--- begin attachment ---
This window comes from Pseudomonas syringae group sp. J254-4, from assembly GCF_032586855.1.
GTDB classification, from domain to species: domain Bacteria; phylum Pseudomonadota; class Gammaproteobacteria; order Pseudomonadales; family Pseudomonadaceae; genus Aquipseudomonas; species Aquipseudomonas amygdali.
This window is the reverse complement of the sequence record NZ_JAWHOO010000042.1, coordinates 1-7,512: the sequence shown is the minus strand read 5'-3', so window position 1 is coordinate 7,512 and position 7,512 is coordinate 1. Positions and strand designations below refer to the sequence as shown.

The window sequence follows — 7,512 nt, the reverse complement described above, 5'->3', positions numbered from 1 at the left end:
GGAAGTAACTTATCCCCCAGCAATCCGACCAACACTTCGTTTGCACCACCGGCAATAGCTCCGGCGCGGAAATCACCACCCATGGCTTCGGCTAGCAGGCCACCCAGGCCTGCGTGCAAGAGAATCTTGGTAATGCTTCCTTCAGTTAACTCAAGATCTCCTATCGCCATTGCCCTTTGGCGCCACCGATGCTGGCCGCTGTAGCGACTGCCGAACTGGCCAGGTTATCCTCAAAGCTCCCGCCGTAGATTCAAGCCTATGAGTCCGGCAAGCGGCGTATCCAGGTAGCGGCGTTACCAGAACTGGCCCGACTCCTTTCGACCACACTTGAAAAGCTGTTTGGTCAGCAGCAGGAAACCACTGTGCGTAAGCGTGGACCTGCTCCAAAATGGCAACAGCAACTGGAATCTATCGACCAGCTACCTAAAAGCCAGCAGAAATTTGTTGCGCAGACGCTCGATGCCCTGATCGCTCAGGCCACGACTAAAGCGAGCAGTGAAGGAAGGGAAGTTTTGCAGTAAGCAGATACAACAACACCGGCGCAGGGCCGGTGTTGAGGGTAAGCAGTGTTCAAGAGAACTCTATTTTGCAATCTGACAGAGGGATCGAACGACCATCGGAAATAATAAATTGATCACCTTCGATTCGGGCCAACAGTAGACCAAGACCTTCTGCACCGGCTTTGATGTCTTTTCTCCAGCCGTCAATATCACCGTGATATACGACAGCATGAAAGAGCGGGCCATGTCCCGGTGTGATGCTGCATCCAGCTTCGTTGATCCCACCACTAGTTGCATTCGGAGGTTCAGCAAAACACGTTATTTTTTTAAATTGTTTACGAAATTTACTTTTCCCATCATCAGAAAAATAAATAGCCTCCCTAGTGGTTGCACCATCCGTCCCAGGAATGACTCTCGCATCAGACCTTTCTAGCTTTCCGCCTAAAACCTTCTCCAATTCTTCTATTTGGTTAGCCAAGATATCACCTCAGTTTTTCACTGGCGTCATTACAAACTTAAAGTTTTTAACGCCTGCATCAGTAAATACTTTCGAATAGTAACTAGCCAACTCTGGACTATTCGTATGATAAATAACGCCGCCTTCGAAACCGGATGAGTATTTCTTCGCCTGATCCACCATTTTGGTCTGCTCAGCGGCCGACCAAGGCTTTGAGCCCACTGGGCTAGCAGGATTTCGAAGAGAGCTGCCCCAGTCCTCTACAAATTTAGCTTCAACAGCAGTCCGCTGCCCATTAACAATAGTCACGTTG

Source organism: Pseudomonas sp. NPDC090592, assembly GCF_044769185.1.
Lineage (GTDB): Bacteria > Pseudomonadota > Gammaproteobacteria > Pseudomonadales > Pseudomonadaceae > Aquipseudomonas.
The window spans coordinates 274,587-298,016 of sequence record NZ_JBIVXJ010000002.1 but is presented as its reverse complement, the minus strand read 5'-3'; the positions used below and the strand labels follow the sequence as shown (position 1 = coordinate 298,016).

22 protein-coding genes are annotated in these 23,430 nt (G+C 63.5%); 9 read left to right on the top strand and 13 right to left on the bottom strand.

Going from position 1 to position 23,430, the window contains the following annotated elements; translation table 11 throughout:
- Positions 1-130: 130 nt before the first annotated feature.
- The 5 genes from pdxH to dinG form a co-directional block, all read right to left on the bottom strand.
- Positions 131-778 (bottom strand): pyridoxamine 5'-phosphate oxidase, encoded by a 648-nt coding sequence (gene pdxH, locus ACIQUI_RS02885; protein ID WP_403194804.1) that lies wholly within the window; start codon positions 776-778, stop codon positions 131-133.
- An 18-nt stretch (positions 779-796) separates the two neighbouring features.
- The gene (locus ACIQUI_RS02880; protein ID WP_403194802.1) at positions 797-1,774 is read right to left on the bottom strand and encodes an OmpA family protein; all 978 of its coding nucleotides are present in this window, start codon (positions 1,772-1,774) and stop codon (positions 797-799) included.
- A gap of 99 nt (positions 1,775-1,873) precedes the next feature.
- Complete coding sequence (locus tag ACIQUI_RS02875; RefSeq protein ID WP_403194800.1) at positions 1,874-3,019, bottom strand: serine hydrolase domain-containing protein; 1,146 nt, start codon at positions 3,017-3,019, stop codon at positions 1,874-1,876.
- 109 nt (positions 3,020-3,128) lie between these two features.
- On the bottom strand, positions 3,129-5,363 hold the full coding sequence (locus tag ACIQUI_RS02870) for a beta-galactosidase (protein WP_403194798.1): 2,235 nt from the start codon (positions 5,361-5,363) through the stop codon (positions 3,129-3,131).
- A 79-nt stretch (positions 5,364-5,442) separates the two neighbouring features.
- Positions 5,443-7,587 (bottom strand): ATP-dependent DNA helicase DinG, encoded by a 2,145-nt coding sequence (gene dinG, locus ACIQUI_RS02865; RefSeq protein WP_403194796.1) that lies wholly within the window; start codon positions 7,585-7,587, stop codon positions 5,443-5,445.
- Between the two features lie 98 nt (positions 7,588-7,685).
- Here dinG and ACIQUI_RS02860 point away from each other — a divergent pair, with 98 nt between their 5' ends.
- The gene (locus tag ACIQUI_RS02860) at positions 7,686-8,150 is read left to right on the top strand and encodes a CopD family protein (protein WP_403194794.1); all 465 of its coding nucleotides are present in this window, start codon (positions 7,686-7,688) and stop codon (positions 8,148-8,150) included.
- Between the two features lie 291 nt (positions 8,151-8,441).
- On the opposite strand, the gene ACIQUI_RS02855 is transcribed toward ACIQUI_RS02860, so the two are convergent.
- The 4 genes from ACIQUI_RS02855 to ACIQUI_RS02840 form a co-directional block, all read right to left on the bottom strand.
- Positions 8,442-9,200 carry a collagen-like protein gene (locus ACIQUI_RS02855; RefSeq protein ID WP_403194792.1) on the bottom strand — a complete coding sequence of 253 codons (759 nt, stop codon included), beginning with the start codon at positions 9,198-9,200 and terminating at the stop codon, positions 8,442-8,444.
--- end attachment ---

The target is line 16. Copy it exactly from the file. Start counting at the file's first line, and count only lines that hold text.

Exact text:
- A gap of 99 nt (positions 1,775-1,873) precedes the next feature.